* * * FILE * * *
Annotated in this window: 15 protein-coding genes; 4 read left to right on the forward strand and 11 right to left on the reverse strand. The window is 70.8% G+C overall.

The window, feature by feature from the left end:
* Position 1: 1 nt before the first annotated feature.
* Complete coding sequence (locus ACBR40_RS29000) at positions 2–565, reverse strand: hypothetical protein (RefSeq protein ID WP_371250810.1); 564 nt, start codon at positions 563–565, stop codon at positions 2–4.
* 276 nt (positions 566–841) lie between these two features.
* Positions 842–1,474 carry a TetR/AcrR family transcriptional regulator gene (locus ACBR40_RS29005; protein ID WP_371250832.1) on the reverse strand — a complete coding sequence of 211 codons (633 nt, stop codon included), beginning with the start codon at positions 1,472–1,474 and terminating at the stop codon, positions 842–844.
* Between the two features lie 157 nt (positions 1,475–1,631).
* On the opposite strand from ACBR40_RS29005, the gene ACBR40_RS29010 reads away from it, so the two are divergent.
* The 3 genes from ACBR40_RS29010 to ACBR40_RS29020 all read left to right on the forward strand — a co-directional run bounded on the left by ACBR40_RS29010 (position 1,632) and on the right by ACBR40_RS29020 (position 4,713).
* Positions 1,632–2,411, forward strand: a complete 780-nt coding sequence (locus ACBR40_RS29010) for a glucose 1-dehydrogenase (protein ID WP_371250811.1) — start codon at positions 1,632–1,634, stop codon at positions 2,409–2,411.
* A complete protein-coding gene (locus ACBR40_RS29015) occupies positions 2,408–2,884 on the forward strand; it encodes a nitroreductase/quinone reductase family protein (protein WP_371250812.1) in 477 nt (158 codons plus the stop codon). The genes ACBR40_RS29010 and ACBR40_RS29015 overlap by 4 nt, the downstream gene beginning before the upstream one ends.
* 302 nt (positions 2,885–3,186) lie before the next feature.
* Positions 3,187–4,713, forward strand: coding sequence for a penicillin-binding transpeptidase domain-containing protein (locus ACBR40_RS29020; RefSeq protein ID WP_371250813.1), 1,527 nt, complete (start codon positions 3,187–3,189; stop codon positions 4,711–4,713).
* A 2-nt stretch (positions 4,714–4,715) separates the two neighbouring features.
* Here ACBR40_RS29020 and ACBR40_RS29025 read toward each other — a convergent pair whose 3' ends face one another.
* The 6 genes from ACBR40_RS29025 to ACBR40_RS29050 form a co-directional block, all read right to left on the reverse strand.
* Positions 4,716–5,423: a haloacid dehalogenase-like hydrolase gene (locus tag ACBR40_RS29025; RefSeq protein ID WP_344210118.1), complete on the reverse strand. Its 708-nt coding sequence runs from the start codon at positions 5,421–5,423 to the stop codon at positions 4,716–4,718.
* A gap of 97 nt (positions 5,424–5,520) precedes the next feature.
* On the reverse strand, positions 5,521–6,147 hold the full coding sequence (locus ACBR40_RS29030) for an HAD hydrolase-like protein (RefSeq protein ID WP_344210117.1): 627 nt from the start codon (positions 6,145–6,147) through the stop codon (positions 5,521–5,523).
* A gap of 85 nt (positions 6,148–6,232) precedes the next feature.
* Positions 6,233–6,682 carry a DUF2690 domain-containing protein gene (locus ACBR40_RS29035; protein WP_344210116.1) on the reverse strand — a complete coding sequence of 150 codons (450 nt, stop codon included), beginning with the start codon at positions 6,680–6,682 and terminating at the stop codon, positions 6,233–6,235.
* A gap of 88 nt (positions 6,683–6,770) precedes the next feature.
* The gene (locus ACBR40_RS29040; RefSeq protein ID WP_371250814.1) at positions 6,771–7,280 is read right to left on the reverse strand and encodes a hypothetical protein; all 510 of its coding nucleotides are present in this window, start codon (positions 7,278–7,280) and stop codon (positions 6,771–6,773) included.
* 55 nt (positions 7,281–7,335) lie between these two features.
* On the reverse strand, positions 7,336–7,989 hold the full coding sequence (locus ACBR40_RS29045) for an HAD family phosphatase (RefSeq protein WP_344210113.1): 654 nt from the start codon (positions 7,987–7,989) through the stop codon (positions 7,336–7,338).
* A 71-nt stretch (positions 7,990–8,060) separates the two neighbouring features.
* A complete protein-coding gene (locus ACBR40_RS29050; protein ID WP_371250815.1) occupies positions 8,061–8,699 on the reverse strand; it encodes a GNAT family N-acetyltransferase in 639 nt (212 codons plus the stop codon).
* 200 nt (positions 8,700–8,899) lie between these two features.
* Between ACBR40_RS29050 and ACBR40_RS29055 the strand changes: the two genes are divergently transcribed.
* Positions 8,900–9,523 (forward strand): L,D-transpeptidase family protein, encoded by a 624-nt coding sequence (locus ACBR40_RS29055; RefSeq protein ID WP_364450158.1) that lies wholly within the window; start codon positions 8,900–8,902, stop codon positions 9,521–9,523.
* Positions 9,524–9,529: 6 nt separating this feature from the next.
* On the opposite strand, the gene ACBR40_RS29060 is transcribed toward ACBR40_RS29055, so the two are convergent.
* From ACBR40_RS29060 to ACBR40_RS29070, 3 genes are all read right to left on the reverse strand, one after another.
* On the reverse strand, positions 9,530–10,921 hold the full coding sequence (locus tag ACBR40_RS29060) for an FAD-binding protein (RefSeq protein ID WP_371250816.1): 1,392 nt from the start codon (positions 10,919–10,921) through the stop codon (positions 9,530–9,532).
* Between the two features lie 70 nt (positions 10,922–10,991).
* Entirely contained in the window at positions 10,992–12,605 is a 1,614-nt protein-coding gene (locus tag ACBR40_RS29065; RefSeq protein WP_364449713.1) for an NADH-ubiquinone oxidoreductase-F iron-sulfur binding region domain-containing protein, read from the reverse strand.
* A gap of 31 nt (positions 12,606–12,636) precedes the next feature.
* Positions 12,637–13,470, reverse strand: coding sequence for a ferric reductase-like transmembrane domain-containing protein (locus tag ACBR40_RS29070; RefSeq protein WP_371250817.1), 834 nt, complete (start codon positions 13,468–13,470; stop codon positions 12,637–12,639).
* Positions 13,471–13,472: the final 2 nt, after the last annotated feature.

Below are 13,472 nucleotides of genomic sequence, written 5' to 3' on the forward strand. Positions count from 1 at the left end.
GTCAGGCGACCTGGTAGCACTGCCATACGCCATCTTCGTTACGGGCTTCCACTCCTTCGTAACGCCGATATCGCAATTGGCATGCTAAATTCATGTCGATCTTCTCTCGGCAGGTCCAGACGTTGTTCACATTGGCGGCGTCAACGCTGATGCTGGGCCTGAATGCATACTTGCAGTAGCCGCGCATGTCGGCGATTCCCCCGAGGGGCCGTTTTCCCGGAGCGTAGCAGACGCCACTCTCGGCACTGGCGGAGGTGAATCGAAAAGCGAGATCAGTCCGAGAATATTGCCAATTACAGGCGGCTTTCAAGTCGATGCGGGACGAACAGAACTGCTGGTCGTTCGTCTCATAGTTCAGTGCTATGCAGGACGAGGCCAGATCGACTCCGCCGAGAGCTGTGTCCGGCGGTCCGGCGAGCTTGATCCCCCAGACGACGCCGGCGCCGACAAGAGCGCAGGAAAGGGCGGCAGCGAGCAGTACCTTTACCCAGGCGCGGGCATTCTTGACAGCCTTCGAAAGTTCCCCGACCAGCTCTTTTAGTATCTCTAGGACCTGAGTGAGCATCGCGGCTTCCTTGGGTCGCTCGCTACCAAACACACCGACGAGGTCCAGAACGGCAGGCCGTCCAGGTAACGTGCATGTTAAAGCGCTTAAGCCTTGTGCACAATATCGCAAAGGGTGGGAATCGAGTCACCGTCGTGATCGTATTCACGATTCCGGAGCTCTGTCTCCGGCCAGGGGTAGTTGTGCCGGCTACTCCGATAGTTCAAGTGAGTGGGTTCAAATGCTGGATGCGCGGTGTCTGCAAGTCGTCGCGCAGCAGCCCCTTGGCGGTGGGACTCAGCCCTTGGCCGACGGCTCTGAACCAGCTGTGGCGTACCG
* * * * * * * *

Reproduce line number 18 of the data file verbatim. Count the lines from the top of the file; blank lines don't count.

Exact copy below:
* A gap of 97 nt (positions 5,424–5,520) precedes the next feature.